Halloween is around the corner and we are cautioning pet owners to be aware of the stresses and dangers that come with the tricks and treats.
Halloween in Australia is not as popular as in the United States, but we are seeing an increase in trick-or-treating and often kids appear at the door not dressed as they normally are. You don’t have to look scary (to be frightening to animals) – you just have to look different. Up to 20 per cent of pets already have an anxiety disorder and any change in routine can be upsetting to them.
When pets get scared, they can run away, become aggressive or become anxious.
Even if your dog or cat is the most placid animal, on Halloween people look different and behave differently, and this can cause your pet to react unexpectedly.
Tips for a safe and stress-free Halloween for pets
If you know your pet will be worried, talk to us about anti-anxiety medication (not sedatives, which do not decrease anxiety or fear). There are also pheromone collars and diffusers to help pets with mild anxiety which we can prescribe.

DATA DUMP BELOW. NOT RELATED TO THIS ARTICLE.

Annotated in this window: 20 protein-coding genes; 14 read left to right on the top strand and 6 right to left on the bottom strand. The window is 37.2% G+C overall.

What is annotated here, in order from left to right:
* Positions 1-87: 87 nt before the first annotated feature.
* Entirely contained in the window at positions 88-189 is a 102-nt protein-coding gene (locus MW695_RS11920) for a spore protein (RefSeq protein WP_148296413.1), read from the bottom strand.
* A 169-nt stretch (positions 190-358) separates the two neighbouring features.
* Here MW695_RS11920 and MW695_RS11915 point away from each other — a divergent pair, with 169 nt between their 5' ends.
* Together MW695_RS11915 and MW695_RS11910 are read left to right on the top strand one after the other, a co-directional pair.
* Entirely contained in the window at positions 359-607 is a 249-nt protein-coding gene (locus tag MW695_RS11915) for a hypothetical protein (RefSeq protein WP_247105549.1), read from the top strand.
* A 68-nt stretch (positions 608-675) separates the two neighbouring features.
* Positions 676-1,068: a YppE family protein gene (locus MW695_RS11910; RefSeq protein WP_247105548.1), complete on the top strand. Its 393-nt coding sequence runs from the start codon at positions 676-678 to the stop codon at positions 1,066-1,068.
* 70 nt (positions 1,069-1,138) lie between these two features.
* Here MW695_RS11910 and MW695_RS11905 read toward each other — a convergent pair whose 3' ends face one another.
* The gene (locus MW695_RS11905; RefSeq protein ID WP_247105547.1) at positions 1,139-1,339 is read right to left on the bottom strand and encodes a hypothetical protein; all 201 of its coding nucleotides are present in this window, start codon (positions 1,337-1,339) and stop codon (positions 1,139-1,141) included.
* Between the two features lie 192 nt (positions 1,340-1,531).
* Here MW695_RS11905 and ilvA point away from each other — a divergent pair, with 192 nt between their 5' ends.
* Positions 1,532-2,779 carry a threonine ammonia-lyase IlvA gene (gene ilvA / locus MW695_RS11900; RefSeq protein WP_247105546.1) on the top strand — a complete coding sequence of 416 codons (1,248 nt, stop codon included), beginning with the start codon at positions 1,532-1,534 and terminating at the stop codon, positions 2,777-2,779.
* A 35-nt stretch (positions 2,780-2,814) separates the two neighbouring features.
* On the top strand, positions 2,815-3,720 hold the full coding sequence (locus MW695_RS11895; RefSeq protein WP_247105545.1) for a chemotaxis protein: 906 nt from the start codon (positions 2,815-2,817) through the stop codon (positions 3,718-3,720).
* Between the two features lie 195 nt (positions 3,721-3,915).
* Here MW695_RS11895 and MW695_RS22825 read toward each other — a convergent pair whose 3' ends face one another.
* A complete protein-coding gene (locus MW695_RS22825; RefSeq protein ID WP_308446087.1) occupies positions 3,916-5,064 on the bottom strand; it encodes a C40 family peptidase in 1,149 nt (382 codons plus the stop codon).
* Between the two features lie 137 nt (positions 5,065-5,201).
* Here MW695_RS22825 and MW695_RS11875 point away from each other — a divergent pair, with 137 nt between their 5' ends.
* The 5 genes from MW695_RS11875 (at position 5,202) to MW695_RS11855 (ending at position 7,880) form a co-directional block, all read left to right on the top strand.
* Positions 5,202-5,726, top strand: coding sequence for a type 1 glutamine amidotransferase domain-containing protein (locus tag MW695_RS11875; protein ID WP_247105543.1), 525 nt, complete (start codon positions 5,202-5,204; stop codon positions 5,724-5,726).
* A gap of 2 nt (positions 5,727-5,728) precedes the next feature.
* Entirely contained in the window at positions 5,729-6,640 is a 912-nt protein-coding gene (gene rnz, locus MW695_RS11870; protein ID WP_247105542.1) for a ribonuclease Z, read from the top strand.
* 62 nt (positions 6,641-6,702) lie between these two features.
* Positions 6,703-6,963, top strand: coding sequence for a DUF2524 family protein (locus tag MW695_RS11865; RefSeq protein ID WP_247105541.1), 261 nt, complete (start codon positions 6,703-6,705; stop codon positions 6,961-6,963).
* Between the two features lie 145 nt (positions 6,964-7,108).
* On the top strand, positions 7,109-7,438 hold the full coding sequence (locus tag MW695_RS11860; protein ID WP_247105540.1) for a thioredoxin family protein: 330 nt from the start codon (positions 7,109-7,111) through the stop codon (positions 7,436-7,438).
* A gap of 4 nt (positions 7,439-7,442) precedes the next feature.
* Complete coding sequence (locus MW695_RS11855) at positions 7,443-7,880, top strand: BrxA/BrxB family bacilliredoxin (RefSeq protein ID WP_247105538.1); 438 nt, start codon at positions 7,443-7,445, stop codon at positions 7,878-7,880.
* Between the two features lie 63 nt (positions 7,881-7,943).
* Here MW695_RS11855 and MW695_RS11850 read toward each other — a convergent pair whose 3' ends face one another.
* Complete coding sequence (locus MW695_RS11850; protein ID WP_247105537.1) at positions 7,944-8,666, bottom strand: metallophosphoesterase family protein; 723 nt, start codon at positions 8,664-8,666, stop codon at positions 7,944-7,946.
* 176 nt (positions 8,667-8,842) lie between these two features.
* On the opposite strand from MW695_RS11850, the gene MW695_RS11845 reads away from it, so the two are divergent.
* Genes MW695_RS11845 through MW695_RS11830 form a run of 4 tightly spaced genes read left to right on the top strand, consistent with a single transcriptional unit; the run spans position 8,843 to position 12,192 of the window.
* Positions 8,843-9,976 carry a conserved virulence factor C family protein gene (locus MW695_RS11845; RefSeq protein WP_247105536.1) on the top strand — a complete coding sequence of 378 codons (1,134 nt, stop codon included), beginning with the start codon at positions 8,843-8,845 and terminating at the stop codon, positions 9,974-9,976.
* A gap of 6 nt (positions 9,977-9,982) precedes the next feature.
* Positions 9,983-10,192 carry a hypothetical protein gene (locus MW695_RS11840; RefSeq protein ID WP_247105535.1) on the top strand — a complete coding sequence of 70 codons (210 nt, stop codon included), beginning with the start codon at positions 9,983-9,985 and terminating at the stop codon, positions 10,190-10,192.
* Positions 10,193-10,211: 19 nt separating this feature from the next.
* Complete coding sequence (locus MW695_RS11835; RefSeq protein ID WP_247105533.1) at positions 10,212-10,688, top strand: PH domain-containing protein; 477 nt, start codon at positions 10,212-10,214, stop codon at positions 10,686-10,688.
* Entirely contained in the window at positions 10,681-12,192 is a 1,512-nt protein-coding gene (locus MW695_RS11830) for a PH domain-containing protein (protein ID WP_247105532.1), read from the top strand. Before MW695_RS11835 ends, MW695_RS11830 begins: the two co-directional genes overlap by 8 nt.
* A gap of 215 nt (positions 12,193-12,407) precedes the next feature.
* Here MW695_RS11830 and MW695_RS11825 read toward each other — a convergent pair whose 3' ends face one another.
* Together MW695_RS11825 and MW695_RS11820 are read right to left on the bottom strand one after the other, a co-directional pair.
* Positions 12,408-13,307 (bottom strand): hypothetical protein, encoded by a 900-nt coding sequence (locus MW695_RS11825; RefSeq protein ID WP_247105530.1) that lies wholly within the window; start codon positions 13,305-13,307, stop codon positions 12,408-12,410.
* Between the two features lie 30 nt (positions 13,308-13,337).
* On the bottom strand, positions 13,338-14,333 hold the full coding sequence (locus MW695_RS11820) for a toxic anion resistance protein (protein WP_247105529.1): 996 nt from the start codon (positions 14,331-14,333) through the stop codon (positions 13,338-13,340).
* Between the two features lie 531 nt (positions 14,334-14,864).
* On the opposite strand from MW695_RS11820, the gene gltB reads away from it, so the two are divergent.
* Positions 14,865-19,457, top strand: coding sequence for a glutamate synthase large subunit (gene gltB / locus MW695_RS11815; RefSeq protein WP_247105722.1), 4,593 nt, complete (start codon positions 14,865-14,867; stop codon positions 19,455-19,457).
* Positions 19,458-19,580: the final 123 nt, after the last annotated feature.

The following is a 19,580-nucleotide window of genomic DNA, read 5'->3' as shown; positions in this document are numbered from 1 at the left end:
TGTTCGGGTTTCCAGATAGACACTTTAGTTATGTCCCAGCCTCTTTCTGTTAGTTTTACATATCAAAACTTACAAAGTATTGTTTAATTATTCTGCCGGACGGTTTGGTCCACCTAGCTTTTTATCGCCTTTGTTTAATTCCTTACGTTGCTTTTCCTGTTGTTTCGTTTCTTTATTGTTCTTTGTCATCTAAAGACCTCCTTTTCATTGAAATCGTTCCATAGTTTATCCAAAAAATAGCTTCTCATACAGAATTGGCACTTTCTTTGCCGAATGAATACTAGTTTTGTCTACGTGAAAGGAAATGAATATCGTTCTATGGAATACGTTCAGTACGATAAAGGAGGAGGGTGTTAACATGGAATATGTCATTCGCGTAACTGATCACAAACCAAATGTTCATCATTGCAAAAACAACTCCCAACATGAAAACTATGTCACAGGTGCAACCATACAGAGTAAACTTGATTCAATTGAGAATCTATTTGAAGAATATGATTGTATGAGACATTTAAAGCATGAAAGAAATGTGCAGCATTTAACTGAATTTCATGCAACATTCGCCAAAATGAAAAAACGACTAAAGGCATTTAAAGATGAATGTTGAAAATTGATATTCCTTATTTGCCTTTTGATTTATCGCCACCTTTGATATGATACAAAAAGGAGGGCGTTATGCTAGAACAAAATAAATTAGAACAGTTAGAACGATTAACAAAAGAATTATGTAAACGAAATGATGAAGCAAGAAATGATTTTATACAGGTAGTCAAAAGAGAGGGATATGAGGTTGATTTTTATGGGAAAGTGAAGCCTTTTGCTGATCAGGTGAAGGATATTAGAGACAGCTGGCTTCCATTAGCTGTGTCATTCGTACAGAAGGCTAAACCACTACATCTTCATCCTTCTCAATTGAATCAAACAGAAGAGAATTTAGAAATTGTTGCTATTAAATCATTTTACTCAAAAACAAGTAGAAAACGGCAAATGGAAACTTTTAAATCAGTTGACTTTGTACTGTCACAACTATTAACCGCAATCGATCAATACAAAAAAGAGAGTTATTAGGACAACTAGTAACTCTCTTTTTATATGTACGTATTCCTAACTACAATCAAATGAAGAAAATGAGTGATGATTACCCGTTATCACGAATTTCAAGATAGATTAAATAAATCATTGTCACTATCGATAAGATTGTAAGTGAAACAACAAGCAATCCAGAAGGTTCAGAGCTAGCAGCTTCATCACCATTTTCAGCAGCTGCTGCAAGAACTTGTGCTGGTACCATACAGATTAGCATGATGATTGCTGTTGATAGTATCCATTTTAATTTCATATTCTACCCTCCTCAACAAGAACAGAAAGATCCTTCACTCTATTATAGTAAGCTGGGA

Keep your pets indoors and stay with them if you can. Black cats have been the target of malicious acts and are best kept inside during this time.
If you’re going out and nobody is home, put your pet away from the front door. If people come knocking on the door, make sure your dog or cat cannot run out when you greet them.
Make sure your pet is microchipped and carries an identification tag on the collar – with all contact details up-to-date, in case your animal goes missing,
Keep lolly wrappers, decorations and lighted pumpkins out of your pet’s reach. No chocolate! And if you decide to dress up your pet, ensure the costume doesn’t restrict movement, vision, hearing or ability to breath.
Wearing a costume can be stressful for some pets so don’t dress your pet unless you know they enjoy it.
Also, best not to take dogs trick-or-treating as they may become excited and uncontrollable. You don’t want a frightened vampire dog on the loose!